The Lotus EatersBy Tatjana Soli
The first chapter of this novel grabbed me and promised an incomparable story. The rest of the novel never quite fulfilled that promise, but it was a riveting story about love and obsession in the midst the Vietnam war. For the most part it was beautifully written. While the theme might not be highly original, I found the treatment to be engaging and the characters compelling.
Helen Adams is one of the first female photojournalists in Vietnam during the mid-sixties. She went to Vietnam following her brother's death in combat because she wanted to understand why he died.
She never comes up with a good answer for that question, but she immerses herself in the ex-pat community in Saigon and in the “family” of journalists. Later, she falls in love with a Vietnamese photojournalist. Nearly a decade later, Helen is among the last of the American journalists to leave Vietnam after South Vietnam fell to the communists, making her escape via a road trip through the killing fields of Khmer Rouge-occupied Cambodia.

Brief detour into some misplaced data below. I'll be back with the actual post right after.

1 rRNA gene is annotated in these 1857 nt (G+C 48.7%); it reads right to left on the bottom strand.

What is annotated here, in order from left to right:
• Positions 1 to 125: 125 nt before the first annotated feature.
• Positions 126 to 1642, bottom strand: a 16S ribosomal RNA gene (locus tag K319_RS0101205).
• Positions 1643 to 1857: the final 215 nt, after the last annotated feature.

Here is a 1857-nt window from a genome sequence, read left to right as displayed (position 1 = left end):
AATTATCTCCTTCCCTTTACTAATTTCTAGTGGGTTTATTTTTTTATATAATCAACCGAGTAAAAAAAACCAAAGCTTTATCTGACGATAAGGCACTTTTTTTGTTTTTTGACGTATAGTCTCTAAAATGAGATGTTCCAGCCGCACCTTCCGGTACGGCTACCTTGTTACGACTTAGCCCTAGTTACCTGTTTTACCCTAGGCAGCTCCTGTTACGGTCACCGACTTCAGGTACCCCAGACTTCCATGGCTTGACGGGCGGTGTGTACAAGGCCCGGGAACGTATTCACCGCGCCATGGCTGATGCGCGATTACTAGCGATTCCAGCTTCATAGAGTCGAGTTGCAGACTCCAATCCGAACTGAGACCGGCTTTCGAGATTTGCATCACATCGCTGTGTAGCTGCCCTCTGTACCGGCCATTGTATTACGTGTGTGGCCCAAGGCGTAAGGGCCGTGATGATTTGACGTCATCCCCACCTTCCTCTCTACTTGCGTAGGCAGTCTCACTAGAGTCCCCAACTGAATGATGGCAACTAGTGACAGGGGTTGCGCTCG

Violent and unflinching, the story hacks its way through the final years of the Vietnamese debacle, exuding love for a land and its people scarred and all but destroyed by decades of warfare. I was a bit annoyed by the “head-hopping” semi-omniscient point of view. I think the author would have done better to pick one, or maybe two, points of view and stick to them. That is quibbling. I liked the book a lot and I especially enjoyed the rather delicate and lovely writing for such a grim tale. As a protagonist, Helen is a regular stand up gal.